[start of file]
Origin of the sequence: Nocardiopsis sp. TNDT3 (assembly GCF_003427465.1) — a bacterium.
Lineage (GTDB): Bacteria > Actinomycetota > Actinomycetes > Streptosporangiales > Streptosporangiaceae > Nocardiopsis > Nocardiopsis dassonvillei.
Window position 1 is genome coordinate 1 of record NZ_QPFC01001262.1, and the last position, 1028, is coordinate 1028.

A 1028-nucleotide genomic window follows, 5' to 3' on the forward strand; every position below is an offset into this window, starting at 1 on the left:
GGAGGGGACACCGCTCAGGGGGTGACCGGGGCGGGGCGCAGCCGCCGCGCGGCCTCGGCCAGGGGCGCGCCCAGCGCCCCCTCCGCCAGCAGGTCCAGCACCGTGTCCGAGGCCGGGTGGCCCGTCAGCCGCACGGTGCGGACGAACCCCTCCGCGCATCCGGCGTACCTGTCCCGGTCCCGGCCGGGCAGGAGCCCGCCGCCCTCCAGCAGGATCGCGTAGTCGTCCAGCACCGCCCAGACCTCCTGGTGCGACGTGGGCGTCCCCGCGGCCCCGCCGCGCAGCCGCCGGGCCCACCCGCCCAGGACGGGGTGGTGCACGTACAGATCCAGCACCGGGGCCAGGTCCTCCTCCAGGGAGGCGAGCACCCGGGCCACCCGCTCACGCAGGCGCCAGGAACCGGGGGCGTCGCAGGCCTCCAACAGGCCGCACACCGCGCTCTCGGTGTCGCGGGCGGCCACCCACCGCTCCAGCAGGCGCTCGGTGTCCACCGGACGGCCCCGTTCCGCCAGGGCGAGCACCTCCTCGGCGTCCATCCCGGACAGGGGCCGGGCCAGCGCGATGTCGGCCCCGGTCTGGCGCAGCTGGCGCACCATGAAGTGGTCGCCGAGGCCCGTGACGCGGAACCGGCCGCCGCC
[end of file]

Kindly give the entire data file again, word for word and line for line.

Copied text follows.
Origin of the sequence: Nocardiopsis sp. TNDT3 (assembly GCF_003427465.1) — a bacterium.
Lineage (GTDB): Bacteria > Actinomycetota > Actinomycetes > Streptosporangiales > Streptosporangiaceae > Nocardiopsis > Nocardiopsis dassonvillei.
Window position 1 is genome coordinate 1 of record NZ_QPFC01001262.1, and the last position, 1028, is coordinate 1028.

A 1028-nucleotide genomic window follows, 5' to 3' on the forward strand; every position below is an offset into this window, starting at 1 on the left:
GGAGGGGACACCGCTCAGGGGGTGACCGGGGCGGGGCGCAGCCGCCGCGCGGCCTCGGCCAGGGGCGCGCCCAGCGCCCCCTCCGCCAGCAGGTCCAGCACCGTGTCCGAGGCCGGGTGGCCCGTCAGCCGCACGGTGCGGACGAACCCCTCCGCGCATCCGGCGTACCTGTCCCGGTCCCGGCCGGGCAGGAGCCCGCCGCCCTCCAGCAGGATCGCGTAGTCGTCCAGCACCGCCCAGACCTCCTGGTGCGACGTGGGCGTCCCCGCGGCCCCGCCGCGCAGCCGCCGGGCCCACCCGCCCAGGACGGGGTGGTGCACGTACAGATCCAGCACCGGGGCCAGGTCCTCCTCCAGGGAGGCGAGCACCCGGGCCACCCGCTCACGCAGGCGCCAGGAACCGGGGGCGTCGCAGGCCTCCAACAGGCCGCACACCGCGCTCTCGGTGTCGCGGGCGGCCACCCACCGCTCCAGCAGGCGCTCGGTGTCCACCGGACGGCCCCGTTCCGCCAGGGCGAGCACCTCCTCGGCGTCCATCCCGGACAGGGGCCGGGCCAGCGCGATGTCGGCCCCGGTCTGGCGCAGCTGGCGCACCATGAAGTGGTCGCCGAGGCCCGTGACGCGGAACCGGCCGCCGCC